FBI Investigating After Oklahoma Man Killed On Virginia Hiking Trail

Tuesday, May 14th 2019, 10:42 pm
By: News 9

The FBI is investigating the death of an Oklahoma man who was killed while hiking the Appalachian Trail in Virginia. 

According to investigators, James Jordan had a troubled past and attacked Ronald Sanchez Junior after approaching several hikers.

Just last month, Jordan was arrested after he reportedly intimidated some hikers in Tennessee. He was released from jail after paying a fine and placed on probation.

“This guy has been causing problems along the Appalachian Trail not only in my county, but in Green County and Maddison County as well,” said Unicoi County Sheriff Mike Hensley.

Hikers were placed on high alert after others had crossed paths with Jordan.

“I've had customers back before this even happened. I had a couple guys stayed with me that told me he came into their camp and he was running his mouth,” said hotel owner Larry Riddle.

Just last month Jordan was arrested for threatening people with a large knife.

“Hikers were calling it a machete, it is a very large knife,” said Hensley.

In an affidavit, an FBI agent said Jordan approached four hikers multiple times Friday in southwestern Virginia, singing, playing his guitar and making noises. Jordan also allegedly threatened to pour gasoline on their tents and burn them to death.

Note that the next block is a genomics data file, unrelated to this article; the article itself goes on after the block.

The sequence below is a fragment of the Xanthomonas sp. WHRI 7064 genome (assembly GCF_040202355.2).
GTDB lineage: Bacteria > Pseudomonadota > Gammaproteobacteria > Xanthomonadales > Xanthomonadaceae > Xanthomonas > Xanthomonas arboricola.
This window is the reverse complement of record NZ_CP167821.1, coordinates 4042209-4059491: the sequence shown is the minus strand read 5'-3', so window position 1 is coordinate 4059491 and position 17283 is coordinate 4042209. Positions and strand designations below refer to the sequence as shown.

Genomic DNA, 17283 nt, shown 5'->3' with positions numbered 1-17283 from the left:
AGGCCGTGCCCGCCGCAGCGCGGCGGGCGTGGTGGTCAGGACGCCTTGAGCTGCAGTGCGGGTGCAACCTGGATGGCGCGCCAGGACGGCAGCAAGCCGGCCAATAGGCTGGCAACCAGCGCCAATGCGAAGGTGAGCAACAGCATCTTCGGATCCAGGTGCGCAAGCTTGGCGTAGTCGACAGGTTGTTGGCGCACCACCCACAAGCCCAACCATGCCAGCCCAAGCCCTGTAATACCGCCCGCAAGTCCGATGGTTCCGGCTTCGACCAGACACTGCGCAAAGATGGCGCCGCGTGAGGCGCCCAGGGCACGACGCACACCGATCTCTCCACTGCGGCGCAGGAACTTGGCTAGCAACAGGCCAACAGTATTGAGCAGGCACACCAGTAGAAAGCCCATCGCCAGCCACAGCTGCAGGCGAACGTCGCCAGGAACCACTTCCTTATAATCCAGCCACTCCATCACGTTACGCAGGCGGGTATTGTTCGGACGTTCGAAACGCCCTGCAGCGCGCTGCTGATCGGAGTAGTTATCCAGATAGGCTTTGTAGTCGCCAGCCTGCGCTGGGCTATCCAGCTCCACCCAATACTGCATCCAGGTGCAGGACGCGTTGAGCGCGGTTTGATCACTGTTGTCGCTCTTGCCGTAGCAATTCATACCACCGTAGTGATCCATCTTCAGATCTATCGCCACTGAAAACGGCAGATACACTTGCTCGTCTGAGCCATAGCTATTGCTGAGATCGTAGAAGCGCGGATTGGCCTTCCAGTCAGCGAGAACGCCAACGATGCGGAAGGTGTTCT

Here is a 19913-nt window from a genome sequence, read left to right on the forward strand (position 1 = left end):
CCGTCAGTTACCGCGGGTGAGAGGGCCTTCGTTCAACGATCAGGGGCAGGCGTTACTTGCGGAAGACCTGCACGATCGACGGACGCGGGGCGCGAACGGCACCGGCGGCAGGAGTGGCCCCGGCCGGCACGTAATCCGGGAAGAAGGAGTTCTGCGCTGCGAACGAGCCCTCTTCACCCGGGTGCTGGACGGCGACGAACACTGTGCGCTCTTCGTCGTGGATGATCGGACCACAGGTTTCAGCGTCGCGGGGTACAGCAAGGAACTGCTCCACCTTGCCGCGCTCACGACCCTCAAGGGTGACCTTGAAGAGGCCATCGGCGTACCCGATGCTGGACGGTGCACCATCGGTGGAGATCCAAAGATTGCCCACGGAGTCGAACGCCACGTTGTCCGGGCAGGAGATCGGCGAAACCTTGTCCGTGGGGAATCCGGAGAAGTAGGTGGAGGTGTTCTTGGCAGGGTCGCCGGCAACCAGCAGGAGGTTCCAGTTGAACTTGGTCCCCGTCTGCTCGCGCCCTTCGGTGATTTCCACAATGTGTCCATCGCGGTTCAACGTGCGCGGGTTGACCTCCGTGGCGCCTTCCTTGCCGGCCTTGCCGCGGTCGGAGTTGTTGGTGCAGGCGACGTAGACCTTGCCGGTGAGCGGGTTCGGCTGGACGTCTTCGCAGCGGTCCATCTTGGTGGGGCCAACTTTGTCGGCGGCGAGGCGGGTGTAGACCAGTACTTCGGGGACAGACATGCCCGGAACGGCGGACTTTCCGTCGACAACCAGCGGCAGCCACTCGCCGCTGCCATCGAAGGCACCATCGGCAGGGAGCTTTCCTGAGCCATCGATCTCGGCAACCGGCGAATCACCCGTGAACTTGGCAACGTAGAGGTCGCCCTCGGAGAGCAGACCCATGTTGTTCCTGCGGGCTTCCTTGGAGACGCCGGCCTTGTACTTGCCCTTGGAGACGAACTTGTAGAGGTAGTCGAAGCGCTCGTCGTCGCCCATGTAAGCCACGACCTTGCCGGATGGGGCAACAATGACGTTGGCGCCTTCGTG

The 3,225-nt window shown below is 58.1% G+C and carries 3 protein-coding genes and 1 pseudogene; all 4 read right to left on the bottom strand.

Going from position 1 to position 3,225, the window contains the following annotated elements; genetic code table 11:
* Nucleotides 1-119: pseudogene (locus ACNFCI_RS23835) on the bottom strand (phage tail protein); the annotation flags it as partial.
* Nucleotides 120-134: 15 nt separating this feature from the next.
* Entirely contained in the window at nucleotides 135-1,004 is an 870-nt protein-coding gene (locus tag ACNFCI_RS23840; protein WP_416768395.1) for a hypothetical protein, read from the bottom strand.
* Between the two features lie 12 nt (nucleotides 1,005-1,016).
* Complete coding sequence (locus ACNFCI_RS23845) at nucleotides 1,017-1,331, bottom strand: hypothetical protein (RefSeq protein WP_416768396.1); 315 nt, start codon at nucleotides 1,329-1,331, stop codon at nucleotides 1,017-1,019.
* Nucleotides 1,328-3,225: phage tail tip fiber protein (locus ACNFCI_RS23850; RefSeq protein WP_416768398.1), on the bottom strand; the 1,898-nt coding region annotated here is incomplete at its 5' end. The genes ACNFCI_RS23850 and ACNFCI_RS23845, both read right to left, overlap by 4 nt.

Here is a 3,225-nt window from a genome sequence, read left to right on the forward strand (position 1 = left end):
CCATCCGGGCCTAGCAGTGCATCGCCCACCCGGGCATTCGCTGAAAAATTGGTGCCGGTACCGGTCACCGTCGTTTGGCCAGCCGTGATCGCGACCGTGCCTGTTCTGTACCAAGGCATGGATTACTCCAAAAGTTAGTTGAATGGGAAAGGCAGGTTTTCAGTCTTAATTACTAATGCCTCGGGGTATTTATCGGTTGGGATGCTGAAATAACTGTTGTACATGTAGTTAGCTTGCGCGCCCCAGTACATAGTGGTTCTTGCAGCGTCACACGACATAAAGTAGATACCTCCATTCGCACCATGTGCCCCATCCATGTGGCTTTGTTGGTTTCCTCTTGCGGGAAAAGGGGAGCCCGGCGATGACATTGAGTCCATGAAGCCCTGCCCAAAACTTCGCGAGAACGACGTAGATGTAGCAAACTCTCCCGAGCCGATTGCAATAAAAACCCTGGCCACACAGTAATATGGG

The agent said two hikers got away, but Jordan stabbed Sanchez, who later died, and a female hiker, who survived.

In a statement, The Oklahoma Hiking Association said in part, "A thru trail like the AT has so many people from all walks of life on it from all over the world, it's almost like walking down the street, it's purely a random act by an individual that we will probably never know what triggered his actions.”

“It saddens me because it was just senseless,” said a hiker.

“We push ourselves to the limit, and then you have people that come out and do this and it’s a very sad factor,” said a hiker.

Federal prosecutors have charged Jordan with murder and assault.